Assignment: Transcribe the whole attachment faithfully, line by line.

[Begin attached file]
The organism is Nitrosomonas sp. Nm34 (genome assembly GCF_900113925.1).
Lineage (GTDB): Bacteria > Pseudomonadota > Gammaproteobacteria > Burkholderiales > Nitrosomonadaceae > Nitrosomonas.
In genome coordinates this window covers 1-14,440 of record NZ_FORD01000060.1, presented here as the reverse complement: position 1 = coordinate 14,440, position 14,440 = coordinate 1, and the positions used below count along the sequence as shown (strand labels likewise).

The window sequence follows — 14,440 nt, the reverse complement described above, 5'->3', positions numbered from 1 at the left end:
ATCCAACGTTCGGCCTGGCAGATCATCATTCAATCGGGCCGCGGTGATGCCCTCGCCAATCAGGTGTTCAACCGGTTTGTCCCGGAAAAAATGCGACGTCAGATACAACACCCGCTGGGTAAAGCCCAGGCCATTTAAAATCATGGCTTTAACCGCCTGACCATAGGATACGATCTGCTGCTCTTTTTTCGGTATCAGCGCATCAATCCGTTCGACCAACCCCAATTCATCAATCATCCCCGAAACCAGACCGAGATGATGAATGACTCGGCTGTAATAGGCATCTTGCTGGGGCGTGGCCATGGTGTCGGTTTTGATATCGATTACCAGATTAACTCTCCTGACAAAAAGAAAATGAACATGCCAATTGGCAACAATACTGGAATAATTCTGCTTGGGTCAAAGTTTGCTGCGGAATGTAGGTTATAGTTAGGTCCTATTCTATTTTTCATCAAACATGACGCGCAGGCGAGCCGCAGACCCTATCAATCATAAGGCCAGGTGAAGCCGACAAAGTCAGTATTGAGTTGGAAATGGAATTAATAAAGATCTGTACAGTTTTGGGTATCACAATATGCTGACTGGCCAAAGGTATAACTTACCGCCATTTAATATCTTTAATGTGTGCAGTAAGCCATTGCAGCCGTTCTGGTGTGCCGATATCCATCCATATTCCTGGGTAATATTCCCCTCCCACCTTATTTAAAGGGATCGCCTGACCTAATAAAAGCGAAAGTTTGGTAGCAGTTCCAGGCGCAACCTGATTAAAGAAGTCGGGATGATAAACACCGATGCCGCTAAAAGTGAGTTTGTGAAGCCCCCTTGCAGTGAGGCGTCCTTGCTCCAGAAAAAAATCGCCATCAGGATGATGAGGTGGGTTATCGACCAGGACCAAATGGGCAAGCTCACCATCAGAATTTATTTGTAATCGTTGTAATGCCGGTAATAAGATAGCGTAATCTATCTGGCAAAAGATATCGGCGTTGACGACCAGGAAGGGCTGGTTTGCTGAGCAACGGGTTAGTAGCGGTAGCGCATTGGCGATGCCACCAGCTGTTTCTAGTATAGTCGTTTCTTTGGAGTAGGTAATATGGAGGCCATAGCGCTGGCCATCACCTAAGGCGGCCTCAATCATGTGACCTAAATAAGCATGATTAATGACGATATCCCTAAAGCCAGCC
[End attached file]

The organism is Nitrosomonas sp. Nm34 (genome assembly GCF_900113925.1).
Lineage (GTDB): Bacteria > Pseudomonadota > Gammaproteobacteria > Burkholderiales > Nitrosomonadaceae > Nitrosomonas.
In genome coordinates this window covers 1-14,440 of record NZ_FORD01000060.1, presented here as the reverse complement: position 1 = coordinate 14,440, position 14,440 = coordinate 1, and the positions used below count along the sequence as shown (strand labels likewise).

The window sequence follows — 14,440 nt, the reverse complement described above, 5'->3', positions numbered from 1 at the left end:
ATCCAACGTTCGGCCTGGCAGATCATCATTCAATCGGGCCGCGGTGATGCCCTCGCCAATCAGGTGTTCAACCGGTTTGTCCCGGAAAAAATGCGACGTCAGATACAACACCCGCTGGGTAAAGCCCAGGCCATTTAAAATCATGGCTTTAACCGCCTGACCATAGGATACGATCTGCTGCTCTTTTTTCGGTATCAGCGCATCAATCCGTTCGACCAACCCCAATTCATCAATCATCCCCGAAACCAGACCGAGATGATGAATGACTCGGCTGTAATAGGCATCTTGCTGGGGCGTGGCCATGGTGTCGGTTTTGATATCGATTACCAGATTAACTCTCCTGACAAAAAGAAAATGAACATGCCAATTGGCAACAATACTGGAATAATTCTGCTTGGGTCAAAGTTTGCTGCGGAATGTAGGTTATAGTTAGGTCCTATTCTATTTTTCATCAAACATGACGCGCAGGCGAGCCGCAGACCCTATCAATCATAAGGCCAGGTGAAGCCGACAAAGTCAGTATTGAGTTGGAAATGGAATTAATAAAGATCTGTACAGTTTTGGGTATCACAATATGCTGACTGGCCAAAGGTATAACTTACCGCCATTTAATATCTTTAATGTGTGCAGTAAGCCATTGCAGCCGTTCTGGTGTGCCGATATCCATCCATATTCCTGGGTAATATTCCCCTCCCACCTTATTTAAAGGGATCGCCTGACCTAATAAAAGCGAAAGTTTGGTAGCAGTTCCAGGCGCAACCTGATTAAAGAAGTCGGGATGATAAACACCGATGCCGCTAAAAGTGAGTTTGTGAAGCCCCCTTGCAGTGAGGCGTCCTTGCTCCAGAAAAAAATCGCCATCAGGATGATGAGGTGGGTTATCGACCAGGACCAAATGGGCAAGCTCACCATCAGAATTTATTTGTAATCGTTGTAATGCCGGTAATAAGATAGCGTAATCTATCTGGCAAAAGATATCGGCGTTGACGACCAGGAAGGGCTGGTTTGCTGAGCAACGGGTTAGTAGCGGTAGCGCATTGGCGATGCCACCAGCTGTTTCTAGTATAGTCGTTTCTTTGGAGTAGGTAATATGGAGGCCATAGCGCTGGCCATCACCTAAGGCGGCCTCAATCATGTGACCTAAATAAGCATGATTAATGACGATATCCCTAAAGCCAGCC